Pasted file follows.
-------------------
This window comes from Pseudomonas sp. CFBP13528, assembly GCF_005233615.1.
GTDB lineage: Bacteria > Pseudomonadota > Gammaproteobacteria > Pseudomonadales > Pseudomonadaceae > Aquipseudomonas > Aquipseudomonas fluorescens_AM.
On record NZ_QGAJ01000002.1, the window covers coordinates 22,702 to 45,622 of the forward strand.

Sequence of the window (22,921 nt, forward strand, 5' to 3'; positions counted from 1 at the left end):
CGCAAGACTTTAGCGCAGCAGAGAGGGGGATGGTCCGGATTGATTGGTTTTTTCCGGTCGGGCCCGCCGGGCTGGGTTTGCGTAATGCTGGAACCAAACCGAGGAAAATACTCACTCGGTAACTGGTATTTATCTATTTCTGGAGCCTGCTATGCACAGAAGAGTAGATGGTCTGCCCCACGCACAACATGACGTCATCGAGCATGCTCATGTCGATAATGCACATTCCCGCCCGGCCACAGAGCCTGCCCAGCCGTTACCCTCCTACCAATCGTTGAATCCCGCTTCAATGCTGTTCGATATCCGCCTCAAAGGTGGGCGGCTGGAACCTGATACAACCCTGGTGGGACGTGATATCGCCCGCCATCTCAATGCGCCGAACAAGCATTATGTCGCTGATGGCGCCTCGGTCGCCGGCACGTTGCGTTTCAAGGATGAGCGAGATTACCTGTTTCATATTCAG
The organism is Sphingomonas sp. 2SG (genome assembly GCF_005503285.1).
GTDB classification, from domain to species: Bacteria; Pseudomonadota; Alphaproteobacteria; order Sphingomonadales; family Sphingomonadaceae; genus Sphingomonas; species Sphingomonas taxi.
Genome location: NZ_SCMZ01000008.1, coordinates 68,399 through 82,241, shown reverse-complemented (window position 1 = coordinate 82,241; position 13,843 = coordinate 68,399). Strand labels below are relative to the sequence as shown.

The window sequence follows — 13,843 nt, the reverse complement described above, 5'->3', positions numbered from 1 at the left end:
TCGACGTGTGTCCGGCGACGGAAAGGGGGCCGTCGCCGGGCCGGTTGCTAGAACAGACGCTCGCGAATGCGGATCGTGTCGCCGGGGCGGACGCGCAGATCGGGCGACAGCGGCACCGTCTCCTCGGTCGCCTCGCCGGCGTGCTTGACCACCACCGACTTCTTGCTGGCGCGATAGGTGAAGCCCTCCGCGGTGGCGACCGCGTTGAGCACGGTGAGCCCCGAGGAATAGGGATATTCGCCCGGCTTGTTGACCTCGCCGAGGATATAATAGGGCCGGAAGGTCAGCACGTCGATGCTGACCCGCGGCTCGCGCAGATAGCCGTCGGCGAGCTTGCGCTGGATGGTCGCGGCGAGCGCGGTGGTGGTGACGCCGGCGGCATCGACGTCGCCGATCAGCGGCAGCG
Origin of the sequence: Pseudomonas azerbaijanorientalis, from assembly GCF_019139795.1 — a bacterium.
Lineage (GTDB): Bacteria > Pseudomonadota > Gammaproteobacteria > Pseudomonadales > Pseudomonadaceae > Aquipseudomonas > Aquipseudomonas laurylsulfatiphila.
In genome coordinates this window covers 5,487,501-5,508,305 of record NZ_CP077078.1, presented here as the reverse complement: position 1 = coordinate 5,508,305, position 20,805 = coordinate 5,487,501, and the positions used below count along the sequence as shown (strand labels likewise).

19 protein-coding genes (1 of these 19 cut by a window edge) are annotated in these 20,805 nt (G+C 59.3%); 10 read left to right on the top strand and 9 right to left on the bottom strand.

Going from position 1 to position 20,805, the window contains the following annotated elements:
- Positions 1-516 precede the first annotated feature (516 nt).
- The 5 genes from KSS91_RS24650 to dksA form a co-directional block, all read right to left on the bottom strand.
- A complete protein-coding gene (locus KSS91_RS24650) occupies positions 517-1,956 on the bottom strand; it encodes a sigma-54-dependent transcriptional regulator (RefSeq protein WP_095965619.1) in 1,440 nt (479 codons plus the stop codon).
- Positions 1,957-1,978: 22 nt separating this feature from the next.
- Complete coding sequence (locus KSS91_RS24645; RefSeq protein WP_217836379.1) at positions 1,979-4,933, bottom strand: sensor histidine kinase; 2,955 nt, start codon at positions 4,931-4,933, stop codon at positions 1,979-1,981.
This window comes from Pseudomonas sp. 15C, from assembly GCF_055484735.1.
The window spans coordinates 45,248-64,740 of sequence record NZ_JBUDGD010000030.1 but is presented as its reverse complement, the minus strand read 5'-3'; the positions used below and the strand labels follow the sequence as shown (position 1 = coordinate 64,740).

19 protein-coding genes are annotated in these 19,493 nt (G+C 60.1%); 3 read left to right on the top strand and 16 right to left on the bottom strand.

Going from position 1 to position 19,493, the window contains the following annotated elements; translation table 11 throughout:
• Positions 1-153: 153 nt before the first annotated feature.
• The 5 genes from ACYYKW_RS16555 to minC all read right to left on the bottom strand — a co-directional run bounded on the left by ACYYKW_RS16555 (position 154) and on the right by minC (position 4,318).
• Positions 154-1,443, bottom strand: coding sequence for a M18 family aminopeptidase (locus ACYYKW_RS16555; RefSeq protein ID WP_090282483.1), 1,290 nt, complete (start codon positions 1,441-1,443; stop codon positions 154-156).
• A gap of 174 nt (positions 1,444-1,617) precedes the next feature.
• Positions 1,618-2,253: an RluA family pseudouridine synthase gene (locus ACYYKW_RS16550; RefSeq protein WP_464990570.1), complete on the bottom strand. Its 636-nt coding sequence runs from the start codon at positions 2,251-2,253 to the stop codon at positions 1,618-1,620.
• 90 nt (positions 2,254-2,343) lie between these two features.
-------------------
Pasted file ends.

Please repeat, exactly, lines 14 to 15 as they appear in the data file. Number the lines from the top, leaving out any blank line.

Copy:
19 protein-coding genes (1 of these 19 cut by a window edge) are annotated in these 20,805 nt (G+C 59.3%); 10 read left to right on the top strand and 9 right to left on the bottom strand.

Going from position 1 to position 20,805, the window contains the following annotated elements: